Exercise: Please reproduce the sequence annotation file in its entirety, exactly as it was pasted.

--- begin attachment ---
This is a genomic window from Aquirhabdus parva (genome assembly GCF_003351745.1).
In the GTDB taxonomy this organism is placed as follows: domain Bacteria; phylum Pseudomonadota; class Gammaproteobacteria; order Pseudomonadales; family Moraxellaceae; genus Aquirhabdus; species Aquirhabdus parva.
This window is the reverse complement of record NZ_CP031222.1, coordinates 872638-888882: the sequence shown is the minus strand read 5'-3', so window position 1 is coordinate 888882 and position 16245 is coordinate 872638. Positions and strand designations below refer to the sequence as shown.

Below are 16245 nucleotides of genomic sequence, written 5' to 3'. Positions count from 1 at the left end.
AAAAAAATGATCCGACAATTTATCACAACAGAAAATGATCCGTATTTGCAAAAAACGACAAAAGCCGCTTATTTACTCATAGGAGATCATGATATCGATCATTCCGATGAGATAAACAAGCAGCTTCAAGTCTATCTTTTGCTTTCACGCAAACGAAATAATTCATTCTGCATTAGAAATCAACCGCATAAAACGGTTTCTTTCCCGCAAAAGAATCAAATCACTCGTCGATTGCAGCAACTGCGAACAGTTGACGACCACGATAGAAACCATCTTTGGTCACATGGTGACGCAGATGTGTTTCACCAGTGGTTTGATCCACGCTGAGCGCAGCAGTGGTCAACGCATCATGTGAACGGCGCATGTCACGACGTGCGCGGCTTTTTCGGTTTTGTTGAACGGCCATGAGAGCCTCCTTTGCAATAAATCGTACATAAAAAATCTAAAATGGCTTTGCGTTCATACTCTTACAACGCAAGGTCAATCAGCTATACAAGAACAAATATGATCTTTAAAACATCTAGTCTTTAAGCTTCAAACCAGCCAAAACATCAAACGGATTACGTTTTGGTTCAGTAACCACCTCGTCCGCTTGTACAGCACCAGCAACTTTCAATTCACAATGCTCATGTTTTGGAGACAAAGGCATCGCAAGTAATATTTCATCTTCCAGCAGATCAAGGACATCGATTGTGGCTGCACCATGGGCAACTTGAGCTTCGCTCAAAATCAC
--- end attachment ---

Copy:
This is a genomic window from Aquirhabdus parva (genome assembly GCF_003351745.1).
In the GTDB taxonomy this organism is placed as follows: domain Bacteria; phylum Pseudomonadota; class Gammaproteobacteria; order Pseudomonadales; family Moraxellaceae; genus Aquirhabdus; species Aquirhabdus parva.
This window is the reverse complement of record NZ_CP031222.1, coordinates 872638-888882: the sequence shown is the minus strand read 5'-3', so window position 1 is coordinate 888882 and position 16245 is coordinate 872638. Positions and strand designations below refer to the sequence as shown.

Below are 16245 nucleotides of genomic sequence, written 5' to 3'. Positions count from 1 at the left end.
AAAAAAATGATCCGACAATTTATCACAACAGAAAATGATCCGTATTTGCAAAAAACGACAAAAGCCGCTTATTTACTCATAGGAGATCATGATATCGATCATTCCGATGAGATAAACAAGCAGCTTCAAGTCTATCTTTTGCTTTCACGCAAACGAAATAATTCATTCTGCATTAGAAATCAACCGCATAAAACGGTTTCTTTCCCGCAAAAGAATCAAATCACTCGTCGATTGCAGCAACTGCGAACAGTTGACGACCACGATAGAAACCATCTTTGGTCACATGGTGACGCAGATGTGTTTCACCAGTGGTTTGATCCACGCTGAGCGCAGCAGTGGTCAACGCATCATGTGAACGGCGCATGTCACGACGTGCGCGGCTTTTTCGGTTTTGTTGAACGGCCATGAGAGCCTCCTTTGCAATAAATCGTACATAAAAAATCTAAAATGGCTTTGCGTTCATACTCTTACAACGCAAGGTCAATCAGCTATACAAGAACAAATATGATCTTTAAAACATCTAGTCTTTAAGCTTCAAACCAGCCAAAACATCAAACGGATTACGTTTTGGTTCAGTAACCACCTCGTCCGCTTGTACAGCACCAGCAACTTTCAATTCACAATGCTCATGTTTTGGAGACAAAGGCATCGCAAGTAATATTTCATCTTCCAGCAGATCAAGGACATCGATTGTGGCTGCACCATGGGCAACTTGAGCTTCGCTCAAAATCAC